Affordable Projectors for Non-Dedicated Home Theater Rooms - Mitsubishi HC5500 & Elite Cinema Screen
- Written by Ross Jones
- Published on 27 December 2008
- Affordable Projectors for Non-Dedicated Home Theater Rooms - Mitsubishi HC5500 & Elite Cinema Screen
- Page 2: Design and Setup of the Mitsubishi HC5500
- Page 3: The Elite ezCinema Plus Portable Screen
- Page 4: Using the Mitsubishi HC5500 Projector and Elite ezCinema Plus Screen
- Page 5: The Mitsubishi HC5500 Projector on the Bench
- Page 6: Conclusions about the Mitsubishi HC5500 Projector and Elite ezCinema Plus Screen
- All Pages
Design and Setup
The HC 5500 is compatible for use with an anamorphic lens, which uses the full panels for projecting 2.35 film material. Anamorphic lens are expensive, and also require a room capable of projecting the extra-wide image. The Mitsubishi’s scaler allows the user to keep the anamorphic lens in place, even when not watching 2.35 material. I don’t know how many consumers will choose to mate an entry-level projector with an anamorphic lens, but the HC 5500 is a way to test the waters without breaking the bank.
The Mitsubishi comes in bat-cave black, which tends to blend in better in a dedicated theater than multi-use rooms with white ceilings. The HC 5500 has two HDMI inputs (v. 1.3), plus one VGA, component, S-video and composite inputs, all on the rear panel. The top panel has menu controls mirroring the function of the remote control. The back-lit remote allows the user to switch between three memorized pre-sets, and adjust zoom and focus in both fast and single-step increments.
The Mitsubishi uses the Silicon Optics Reon-VX HQV processing chip for upconverting and deinterlacing non-1080p content. The HC 5500 can also display 1080p/24 frames-per-second. The HC 5500 has four pre-set gamma modes: Auto, Sports (bright mode for watching sports in ambient light), Video, and Cinema (for dark rooms). There are also two user-adjustable gamma curve settings. Beside the three usual brightness modes (Cool, Medium and Warm), you can manually adjust the R, G and B contrast and brightness settings within each pre-set. It also has an auto-iris, which dynamically increases light output for maximum black level. For most of my viewing, I used the Medium setting, which is supposed to approximate the reference 6500K color temperature. The HC 5500 allows the user to set and store three separate image quality settings for each input source, which can be called up from the remote control.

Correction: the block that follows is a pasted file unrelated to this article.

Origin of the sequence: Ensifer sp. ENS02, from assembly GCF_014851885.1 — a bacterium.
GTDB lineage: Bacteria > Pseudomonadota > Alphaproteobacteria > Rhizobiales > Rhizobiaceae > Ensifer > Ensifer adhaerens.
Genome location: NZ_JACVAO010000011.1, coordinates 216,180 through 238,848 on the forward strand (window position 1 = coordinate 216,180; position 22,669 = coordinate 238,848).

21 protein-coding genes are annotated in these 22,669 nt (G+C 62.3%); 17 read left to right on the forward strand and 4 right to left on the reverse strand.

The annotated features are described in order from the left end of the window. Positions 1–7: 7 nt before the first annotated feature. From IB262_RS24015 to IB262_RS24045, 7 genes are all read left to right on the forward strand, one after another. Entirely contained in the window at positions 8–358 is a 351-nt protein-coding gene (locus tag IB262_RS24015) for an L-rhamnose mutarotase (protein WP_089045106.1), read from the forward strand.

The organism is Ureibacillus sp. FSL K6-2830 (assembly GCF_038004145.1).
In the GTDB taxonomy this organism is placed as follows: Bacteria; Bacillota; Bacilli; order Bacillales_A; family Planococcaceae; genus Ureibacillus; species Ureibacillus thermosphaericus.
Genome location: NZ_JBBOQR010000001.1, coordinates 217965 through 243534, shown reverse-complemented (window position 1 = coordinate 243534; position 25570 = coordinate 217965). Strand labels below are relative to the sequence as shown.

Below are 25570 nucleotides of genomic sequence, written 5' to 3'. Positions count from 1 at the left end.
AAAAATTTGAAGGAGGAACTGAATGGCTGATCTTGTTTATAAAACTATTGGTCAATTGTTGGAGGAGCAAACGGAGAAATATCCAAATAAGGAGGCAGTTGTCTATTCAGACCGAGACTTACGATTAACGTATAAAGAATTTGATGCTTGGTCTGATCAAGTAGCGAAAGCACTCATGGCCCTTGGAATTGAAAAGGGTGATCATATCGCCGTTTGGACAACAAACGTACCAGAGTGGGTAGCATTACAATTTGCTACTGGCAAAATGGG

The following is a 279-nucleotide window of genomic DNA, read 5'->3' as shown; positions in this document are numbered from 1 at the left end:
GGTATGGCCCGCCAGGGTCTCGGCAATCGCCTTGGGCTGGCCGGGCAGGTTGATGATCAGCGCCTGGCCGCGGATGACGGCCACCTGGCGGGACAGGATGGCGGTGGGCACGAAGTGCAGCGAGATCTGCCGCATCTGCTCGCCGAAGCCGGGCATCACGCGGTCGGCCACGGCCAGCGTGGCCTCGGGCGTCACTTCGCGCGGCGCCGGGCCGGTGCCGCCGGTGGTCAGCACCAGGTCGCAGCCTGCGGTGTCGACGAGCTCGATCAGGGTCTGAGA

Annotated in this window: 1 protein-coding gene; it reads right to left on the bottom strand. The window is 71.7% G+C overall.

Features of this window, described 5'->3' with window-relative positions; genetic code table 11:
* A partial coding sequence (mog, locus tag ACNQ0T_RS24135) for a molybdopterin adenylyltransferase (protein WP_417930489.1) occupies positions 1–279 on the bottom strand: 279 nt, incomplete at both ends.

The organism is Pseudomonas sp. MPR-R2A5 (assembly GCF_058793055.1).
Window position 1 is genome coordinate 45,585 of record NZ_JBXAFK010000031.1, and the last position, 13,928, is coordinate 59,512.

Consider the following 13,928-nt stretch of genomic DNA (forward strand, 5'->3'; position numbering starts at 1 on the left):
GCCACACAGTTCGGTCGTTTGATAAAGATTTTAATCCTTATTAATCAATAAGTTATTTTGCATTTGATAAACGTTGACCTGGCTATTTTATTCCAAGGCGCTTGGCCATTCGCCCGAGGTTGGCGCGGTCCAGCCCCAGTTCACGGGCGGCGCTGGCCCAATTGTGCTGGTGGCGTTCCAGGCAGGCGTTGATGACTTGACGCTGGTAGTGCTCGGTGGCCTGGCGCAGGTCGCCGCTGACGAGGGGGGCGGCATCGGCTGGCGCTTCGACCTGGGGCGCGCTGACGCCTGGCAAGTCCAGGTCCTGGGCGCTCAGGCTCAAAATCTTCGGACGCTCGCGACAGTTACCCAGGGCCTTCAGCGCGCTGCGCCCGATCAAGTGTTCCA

Placement of the HC5500 was a little tricky. I am using an 84” diagonal screen (73” horizontal), because anything wider would cover my left and right main speakers. Due to the Mitsubishi’s limited zoom ratio, I could not place the projector on a coffee table in front of the couch. Instead, I mounted the projector on a portable table behind the main seating position, which still only put it about 10.5 feet from the screen. While that was fine for wide-screen movies, I found it a little fatiguing while watching 16:9 HDTV images for extended periods. On the plus side, the Mitsubishi is very quiet, so fan noise was not an issue.